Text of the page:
/Lighting the Fires of Freedom’ shines a light on black women who fueled The Movement

Lighting the Fires of Freedom’ shines a light on black women who fueled The Movement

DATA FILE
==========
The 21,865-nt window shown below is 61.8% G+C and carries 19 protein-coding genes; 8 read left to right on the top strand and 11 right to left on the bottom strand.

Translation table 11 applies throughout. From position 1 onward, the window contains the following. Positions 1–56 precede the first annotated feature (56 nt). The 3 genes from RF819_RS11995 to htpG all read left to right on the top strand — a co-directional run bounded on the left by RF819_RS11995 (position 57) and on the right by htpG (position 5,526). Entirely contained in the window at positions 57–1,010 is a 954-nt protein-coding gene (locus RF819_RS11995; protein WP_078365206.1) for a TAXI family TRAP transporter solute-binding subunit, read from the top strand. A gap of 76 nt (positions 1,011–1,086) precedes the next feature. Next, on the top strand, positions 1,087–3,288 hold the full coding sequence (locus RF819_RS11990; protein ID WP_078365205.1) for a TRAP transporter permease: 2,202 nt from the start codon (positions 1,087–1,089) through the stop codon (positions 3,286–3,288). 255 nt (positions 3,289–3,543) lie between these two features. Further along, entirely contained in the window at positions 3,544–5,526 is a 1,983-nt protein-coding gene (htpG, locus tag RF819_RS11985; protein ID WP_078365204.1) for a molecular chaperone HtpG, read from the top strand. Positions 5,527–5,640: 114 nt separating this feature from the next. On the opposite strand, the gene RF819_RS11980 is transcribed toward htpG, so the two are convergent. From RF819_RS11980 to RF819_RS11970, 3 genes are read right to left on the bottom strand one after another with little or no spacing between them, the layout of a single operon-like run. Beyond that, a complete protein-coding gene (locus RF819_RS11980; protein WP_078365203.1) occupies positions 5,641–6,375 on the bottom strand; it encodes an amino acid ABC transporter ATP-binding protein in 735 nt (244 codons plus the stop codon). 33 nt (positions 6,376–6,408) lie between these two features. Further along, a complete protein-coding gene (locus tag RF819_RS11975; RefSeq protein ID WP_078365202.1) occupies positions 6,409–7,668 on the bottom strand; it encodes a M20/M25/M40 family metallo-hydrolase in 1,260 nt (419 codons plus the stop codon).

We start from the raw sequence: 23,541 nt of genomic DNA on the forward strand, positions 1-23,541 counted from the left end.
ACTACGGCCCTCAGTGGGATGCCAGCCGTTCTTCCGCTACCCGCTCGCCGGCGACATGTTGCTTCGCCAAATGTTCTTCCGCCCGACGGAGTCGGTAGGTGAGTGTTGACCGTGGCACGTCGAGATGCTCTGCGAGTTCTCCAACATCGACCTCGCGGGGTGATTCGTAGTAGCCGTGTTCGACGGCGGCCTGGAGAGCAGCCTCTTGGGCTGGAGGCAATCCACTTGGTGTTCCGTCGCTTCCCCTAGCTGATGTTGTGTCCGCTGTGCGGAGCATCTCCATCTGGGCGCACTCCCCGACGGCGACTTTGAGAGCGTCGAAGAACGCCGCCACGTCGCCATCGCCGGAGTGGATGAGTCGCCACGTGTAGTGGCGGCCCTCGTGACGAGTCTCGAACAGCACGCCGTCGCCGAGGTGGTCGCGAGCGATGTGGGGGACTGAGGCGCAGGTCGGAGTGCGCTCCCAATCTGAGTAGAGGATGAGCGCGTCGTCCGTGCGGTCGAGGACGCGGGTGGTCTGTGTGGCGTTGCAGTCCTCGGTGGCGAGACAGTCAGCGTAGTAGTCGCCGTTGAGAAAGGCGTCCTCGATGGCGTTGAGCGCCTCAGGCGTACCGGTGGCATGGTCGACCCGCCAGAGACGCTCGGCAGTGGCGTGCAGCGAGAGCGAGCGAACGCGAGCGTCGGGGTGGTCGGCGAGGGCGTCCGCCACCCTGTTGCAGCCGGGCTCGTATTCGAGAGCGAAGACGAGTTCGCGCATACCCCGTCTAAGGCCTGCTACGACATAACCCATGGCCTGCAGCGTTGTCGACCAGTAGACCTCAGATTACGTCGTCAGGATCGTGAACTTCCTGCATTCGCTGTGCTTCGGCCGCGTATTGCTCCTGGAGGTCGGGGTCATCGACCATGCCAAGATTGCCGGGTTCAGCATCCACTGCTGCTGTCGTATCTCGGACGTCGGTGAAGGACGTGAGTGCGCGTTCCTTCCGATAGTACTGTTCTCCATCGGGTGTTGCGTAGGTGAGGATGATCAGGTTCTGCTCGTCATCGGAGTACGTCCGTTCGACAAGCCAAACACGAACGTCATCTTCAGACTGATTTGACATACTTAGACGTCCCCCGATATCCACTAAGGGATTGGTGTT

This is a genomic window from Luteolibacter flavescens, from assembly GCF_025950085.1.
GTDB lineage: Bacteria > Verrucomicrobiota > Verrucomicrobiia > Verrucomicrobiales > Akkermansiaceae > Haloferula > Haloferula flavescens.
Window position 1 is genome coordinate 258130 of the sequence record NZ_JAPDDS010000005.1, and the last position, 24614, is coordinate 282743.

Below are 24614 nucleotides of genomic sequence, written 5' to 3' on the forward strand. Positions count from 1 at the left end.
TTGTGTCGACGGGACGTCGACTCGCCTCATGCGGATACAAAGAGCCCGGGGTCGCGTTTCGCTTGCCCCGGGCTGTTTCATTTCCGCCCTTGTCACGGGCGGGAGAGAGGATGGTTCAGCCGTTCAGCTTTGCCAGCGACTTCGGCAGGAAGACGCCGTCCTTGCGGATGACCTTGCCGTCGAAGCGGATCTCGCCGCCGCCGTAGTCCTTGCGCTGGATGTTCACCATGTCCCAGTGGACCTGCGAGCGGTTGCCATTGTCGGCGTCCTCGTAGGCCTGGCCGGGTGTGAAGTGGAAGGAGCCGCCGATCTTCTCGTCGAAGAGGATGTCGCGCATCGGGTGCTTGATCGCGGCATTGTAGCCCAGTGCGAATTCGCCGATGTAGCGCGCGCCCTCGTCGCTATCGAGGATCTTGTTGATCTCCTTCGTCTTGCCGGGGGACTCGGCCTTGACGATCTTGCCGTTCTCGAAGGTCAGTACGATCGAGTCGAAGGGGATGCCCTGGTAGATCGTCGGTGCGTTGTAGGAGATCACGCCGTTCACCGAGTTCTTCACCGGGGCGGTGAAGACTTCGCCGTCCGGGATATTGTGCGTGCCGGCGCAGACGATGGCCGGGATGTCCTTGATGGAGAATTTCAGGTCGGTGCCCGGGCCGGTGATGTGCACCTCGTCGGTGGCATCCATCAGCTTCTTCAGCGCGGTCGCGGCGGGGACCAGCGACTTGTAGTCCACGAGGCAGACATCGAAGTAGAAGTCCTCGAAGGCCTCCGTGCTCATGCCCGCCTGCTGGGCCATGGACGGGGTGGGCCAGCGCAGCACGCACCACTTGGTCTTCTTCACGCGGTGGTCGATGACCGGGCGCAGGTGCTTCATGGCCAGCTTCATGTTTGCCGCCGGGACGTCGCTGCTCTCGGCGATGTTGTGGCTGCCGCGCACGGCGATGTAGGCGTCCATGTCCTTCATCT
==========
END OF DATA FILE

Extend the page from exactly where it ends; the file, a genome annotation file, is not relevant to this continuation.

Janet Dewart Bell, author of Lighting the Fires of Freedom, spoke one-on-one with nine women to praise their courage and dedication to fighting racism in America. It gives the reader a personal connection with these women by telling their stories in their own words. As a reader, it felt like I was part of the conversation. Since the last year, I have been interested in the stories of the unsung heroes who have fought for the betterment of the world. I was so excited to find this book that I couldn’t resist reading it. Black women played a vital role in the Civil Rights Movement. This included Georgia Gilmore, who organized the raising of money for the Montgomery Bus Boycott. Elaine R. Jones became the first woman president and counsel of the NAACP Legal Defense and Educational Fund. Bell wrote that each woman was “engaged with actions across a variety of fields including journalism, law, education and journalism”, bringing awareness and fighting for Black rights, and making them leaders. Bell highlights the unique leadership abilities, personalities, and roles of each woman – Leah Chase and Dr. June Christmas, Aileen Hernández, Judy Richardson and Kathleen Cleaver, Gay McDougall and Gloria Richardson, and Myrlie evers-Williams. Bell describes the extraordinary leadership and roles played by these nine women, who went beyond fulfilling their duties. Myrlie Evers Williams was more than just the widow to civil rights leader Medgar Evers. She was assassinated in Jackson’s driveway in 1963. When Medgar became the field secretary in Mississippi, she was a paid secretary at the NAACP. She was a mother of three children and served as the director of communications at the Atlantic Richfield Company. She also became the first black woman elected to the Los Angeles Board of Public Works. Fearful of the movement, and not understanding it fully at first, Leah Chase, the owner of Dooky Chase in New Orleans, wasn’t initially convinced that her and her contemporaries were supportive. Her family’s restaurant was a safe place for black people. Activists could have meetings and enjoy gumbo or fried chicken. Chase’s restaurant helped to bring together black and white people in a time when this was illegal and beyond defiant. Aileen Hernandez was the first African American woman to be appointed to Equal Employment Opportunity Commission (EEOC), in 1964. She resigned after the agency failed adequately to address sexual harassment. She was also the first African American to be elected president of the National Organization for Women, but she resigned because they elected all-white officers. Bell, who is a social justice activist, selected nine women to be the focus of her book. The thing I loved most about the book was the way that each woman named other women who were equally important. These women were important contributors politically, socially and intellectually to the movement. They knew that they could be in danger but they continued fighting for the greater good. Everyone should know their names. They answered the call to freedom by showing courage, dedication, and passion. They were strong and principled. Bell wrote, “They lit the fire and showed us the way.” Bell writes that all of these women served after the peak of civil rights involvement. This included the nation and the wider black community. Bell will be appearing on the panel “National Civil Rights History” at 1:30 pm in the state capitol room number 113. Randall Pinkston, Anne Farris Rosen are also on the panel.